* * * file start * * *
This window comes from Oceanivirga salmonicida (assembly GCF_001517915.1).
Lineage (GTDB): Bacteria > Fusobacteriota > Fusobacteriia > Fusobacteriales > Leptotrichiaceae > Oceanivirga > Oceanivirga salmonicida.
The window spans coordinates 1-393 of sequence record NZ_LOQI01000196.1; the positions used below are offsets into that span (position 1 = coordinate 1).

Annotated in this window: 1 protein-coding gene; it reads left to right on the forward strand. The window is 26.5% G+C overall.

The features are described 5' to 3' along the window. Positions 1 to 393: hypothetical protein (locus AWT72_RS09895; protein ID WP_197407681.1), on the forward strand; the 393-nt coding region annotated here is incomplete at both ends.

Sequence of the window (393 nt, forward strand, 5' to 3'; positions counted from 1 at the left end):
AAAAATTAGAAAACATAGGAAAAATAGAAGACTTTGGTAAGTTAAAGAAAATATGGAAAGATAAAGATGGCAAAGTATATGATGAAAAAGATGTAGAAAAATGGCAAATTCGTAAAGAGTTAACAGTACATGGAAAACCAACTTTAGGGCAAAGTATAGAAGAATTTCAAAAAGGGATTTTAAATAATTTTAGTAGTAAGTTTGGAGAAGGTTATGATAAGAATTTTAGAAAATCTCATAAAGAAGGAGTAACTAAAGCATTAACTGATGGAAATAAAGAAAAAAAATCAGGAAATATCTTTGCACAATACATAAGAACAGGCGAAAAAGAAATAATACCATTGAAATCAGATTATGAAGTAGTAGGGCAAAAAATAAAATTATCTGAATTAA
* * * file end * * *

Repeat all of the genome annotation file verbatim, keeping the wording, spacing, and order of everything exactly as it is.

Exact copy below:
This window comes from Oceanivirga salmonicida (assembly GCF_001517915.1).
Lineage (GTDB): Bacteria > Fusobacteriota > Fusobacteriia > Fusobacteriales > Leptotrichiaceae > Oceanivirga > Oceanivirga salmonicida.
The window spans coordinates 1-393 of sequence record NZ_LOQI01000196.1; the positions used below are offsets into that span (position 1 = coordinate 1).

Annotated in this window: 1 protein-coding gene; it reads left to right on the forward strand. The window is 26.5% G+C overall.

The features are described 5' to 3' along the window. Positions 1 to 393: hypothetical protein (locus AWT72_RS09895; protein ID WP_197407681.1), on the forward strand; the 393-nt coding region annotated here is incomplete at both ends.

Sequence of the window (393 nt, forward strand, 5' to 3'; positions counted from 1 at the left end):
AAAAATTAGAAAACATAGGAAAAATAGAAGACTTTGGTAAGTTAAAGAAAATATGGAAAGATAAAGATGGCAAAGTATATGATGAAAAAGATGTAGAAAAATGGCAAATTCGTAAAGAGTTAACAGTACATGGAAAACCAACTTTAGGGCAAAGTATAGAAGAATTTCAAAAAGGGATTTTAAATAATTTTAGTAGTAAGTTTGGAGAAGGTTATGATAAGAATTTTAGAAAATCTCATAAAGAAGGAGTAACTAAAGCATTAACTGATGGAAATAAAGAAAAAAAATCAGGAAATATCTTTGCACAATACATAAGAACAGGCGAAAAAGAAATAATACCATTGAAATCAGATTATGAAGTAGTAGGGCAAAAAATAAAATTATCTGAATTAA